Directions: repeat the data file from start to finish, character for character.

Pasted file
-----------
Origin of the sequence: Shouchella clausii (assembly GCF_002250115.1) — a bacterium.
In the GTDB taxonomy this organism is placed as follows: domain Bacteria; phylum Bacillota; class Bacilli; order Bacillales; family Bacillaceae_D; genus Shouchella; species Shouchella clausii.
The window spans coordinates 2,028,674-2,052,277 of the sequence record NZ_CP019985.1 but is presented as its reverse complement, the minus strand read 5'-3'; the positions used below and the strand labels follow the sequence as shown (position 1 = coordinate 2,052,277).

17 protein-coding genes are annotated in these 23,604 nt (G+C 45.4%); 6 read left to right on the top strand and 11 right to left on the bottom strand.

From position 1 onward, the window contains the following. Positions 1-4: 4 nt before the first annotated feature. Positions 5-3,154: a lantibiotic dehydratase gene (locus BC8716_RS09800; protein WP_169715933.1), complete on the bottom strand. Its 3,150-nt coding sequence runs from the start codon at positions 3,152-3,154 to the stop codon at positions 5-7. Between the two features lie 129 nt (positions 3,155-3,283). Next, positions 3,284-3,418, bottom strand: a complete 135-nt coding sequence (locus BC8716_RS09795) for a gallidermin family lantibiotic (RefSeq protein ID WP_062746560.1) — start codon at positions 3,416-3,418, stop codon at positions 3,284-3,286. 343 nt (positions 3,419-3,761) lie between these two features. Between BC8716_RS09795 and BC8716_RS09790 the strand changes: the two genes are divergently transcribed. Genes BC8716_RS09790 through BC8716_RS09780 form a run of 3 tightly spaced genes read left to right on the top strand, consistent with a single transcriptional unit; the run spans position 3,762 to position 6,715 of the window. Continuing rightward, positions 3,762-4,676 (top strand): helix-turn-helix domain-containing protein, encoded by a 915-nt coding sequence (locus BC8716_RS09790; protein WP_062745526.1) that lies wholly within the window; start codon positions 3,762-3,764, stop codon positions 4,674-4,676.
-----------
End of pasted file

Origin of the sequence: Shouchella clausii (assembly GCF_002250115.1) — a bacterium.
In the GTDB taxonomy this organism is placed as follows: domain Bacteria; phylum Bacillota; class Bacilli; order Bacillales; family Bacillaceae_D; genus Shouchella; species Shouchella clausii.
The window spans coordinates 2,028,674-2,052,277 of the sequence record NZ_CP019985.1 but is presented as its reverse complement, the minus strand read 5'-3'; the positions used below and the strand labels follow the sequence as shown (position 1 = coordinate 2,052,277).

17 protein-coding genes are annotated in these 23,604 nt (G+C 45.4%); 6 read left to right on the top strand and 11 right to left on the bottom strand.

From position 1 onward, the window contains the following. Positions 1-4: 4 nt before the first annotated feature. Positions 5-3,154: a lantibiotic dehydratase gene (locus BC8716_RS09800; protein WP_169715933.1), complete on the bottom strand. Its 3,150-nt coding sequence runs from the start codon at positions 3,152-3,154 to the stop codon at positions 5-7. Between the two features lie 129 nt (positions 3,155-3,283). Next, positions 3,284-3,418, bottom strand: a complete 135-nt coding sequence (locus BC8716_RS09795) for a gallidermin family lantibiotic (RefSeq protein ID WP_062746560.1) — start codon at positions 3,416-3,418, stop codon at positions 3,284-3,286. 343 nt (positions 3,419-3,761) lie between these two features. Between BC8716_RS09795 and BC8716_RS09790 the strand changes: the two genes are divergently transcribed. Genes BC8716_RS09790 through BC8716_RS09780 form a run of 3 tightly spaced genes read left to right on the top strand, consistent with a single transcriptional unit; the run spans position 3,762 to position 6,715 of the window. Continuing rightward, positions 3,762-4,676 (top strand): helix-turn-helix domain-containing protein, encoded by a 915-nt coding sequence (locus BC8716_RS09790; protein WP_062745526.1) that lies wholly within the window; start codon positions 3,762-3,764, stop codon positions 4,674-4,676.